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Your modern diet is contributing to climate change — but here’s how you can fix it

Here are a few easy but effective ways to reduce our carbon footprint by making sustainable changes to our eating habits.

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It would be a truism to say that the climate is changing across the world, contributing to more extreme weather conditions. But what we don’t realise is that our modern diets play an instrumental role in furthering the crisis. Modern diets and consumption are directly related to the carbon footprint of the planet — the total amount of greenhouse gas emissions or GHGE attributed directly or indirectly to a person, organisation, event, or product. It is calculated by adding the emissions from every stage of the product’s life cycle, including material production, manufacturing, use, and end.

Food, energy, and water – the three pillars of sustainable development are in exponential demand today due to the worldwide population explosion. Food is responsible for 26 per cent of global GHGE. Agriculture occupies half of the world’s habitable land, consumes 70 per cent of the world’s freshwater, and accounts for 78 per cent of global eutrophication (nutrient-rich pollution of waterways). To save ourselves and our planet, reducing our carbon footprint is vital. In 2016, a review concluded that adopting a sustainable dietary pattern could reduce GHGE by 70 to 80 per cent and water use by 50 per cent. Individual diets, however, are complex and culturally influenced. It is a mammoth task to change one’s diet to reduce the impact of food on climate, as not everyone can or will take the step forward.

Here are a few easy but effective ways to reduce our carbon footprint by making sustainable changes to our eating habits.

Say no to ‘food wastage’

The decomposition of wasted food is one of the major causes of GHGE since they produce a large amount of methane gas. A 2011 Food and Agriculture Organization (FAO) analysis of global food losses and waste estimated that each year, one-third of all food produced for human consumption never reaches a consumer’s plate. This loss is not only a missed opportunity for the economy and food security but also a waste of all the natural resources used for cultivation, processing, packaging, transporting, and marketing food. Globally, the amount of food loss and waste generated ranges from 194 to 389 kilograms per person per year.

Choose more white flesh foods 

Globally, 14.5 per cent of GHGE is attributed to livestock production, particularly beef and dairy cattle. Various reports highlight reducing meat consumption and production as one of the most effective way to reduce the global carbon footprint of food. Even so, it isn’t easy for everyone to eliminate meat from their diet. Replacing red meat with seafood and fish can reduce carbon footprint since fishing does not involve grazing lands, caring for livestock, or emission of GHGs.

Eat more plant-based

Plant-based diets can drastically reduce GHGE. A team of US researchers found that people who ate plant-based diet that included whole grains, nuts, seeds, and legumes had lower GHGE than people who ate animal-based diet. Nevertheless, ‘plant-based’ excludes processed meat and meat products from plant sources. Often, these products are infused with harmful colourings and synthetic flavors to simulate the taste and texture of meat. Choose organically produced fresh plant-based foods to reap maximum benefits.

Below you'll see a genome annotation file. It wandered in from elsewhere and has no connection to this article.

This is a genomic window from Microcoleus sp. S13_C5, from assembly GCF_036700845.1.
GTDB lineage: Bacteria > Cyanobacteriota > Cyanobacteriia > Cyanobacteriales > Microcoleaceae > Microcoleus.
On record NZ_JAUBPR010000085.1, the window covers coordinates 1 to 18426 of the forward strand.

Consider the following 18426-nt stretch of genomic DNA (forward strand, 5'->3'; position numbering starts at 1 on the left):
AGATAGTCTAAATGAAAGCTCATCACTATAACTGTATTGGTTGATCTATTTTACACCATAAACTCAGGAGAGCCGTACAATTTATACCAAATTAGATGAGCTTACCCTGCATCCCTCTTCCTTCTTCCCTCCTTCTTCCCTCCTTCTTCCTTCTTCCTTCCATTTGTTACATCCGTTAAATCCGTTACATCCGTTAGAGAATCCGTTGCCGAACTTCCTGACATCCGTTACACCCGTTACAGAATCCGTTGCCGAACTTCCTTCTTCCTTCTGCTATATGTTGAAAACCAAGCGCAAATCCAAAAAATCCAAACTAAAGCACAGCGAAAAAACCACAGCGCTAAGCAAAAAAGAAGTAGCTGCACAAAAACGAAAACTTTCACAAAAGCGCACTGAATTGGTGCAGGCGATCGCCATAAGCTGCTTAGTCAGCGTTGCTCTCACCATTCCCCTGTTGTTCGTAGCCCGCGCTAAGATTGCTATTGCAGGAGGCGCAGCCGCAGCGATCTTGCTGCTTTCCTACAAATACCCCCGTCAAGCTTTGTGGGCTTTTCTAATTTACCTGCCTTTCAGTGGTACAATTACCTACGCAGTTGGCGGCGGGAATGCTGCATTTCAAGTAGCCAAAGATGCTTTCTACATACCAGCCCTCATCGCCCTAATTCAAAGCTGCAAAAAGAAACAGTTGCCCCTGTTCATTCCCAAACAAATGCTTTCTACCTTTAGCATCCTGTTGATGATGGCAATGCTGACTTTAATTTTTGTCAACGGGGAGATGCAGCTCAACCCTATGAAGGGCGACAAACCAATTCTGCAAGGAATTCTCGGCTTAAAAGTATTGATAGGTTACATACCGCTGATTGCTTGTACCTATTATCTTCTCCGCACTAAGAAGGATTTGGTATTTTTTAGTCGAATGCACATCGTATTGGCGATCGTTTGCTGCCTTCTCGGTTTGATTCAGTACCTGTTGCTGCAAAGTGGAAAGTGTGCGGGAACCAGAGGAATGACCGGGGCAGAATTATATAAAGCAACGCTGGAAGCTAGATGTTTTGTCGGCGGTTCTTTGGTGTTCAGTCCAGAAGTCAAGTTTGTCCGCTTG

Eat more climate-friendly wholegrains 

Climate-friendly wholegrains such as millets, maize, and barley are better for the planet than rice and wheat. With its incredible water-use efficiency and heat resistance property, millets are highly sustainable grains. The Indian subcontinent produces a wide variety of millets such as sorghum, pearl millet, finger millet, barnyard millet, foxtail millet, kodo millet, proso millet and little millet. In addition, they are excellent for health due to their high fiber and micronutrient content.

Also read: Who said moderate drinking is good for your health? Try the right vegetables instead

Make alternative choices

Milk and dairy products are obtained from cattle, therefore, they result in large GHGE. According to a Dutch study involving more than 2,000 adults, dairy products are the second-biggest emitters of GHGs. It is more efficient to shift to alternative dairy products that are based on soy, almond, and rice, as this will produce a smaller carbon footprint.

Build a kitchen garden 

A small kitchen garden on your balcony or backyard brings many benefits, including access to fresh produce, stress reduction, and emotional well-being. It is possible to reduce production, packaging, and transportation costs as well as GHGE involved in these processes by growing your own food.

Also Read: From vegicken curry to vegan mutton tikkas, mock meat players race to win Indian tastebuds

Eat local, shop in bulk

Purchasing fresh, seasonal foods from the local market can reduce your carbon footprint by cutting down food miles and GHGE during transportation. The Worldwatch Institute found that a regional diet consumes 17 times less oil and gas than a typical diet based on food shipped across the country. Shopping in bulk can reduce carbon footprint by lessening travel time, transportation, packaging, and food wastage. Using paper packets instead of plastic bags can also help reduce GHGE significantly.

A radical shift in your current dietary habits can have immense effects on both the environment and your health. To achieve a sustainable diet, take small, gradual steps. It can make a big difference.

Dr Subhasree Ray is Doctoral Scholar (Ketogenic Diet), a certified diabetes educator, and a clinical and public health nutritionist. She tweets @DrSubhasree. Views are personal.

(Edited by Humra Laeeq)

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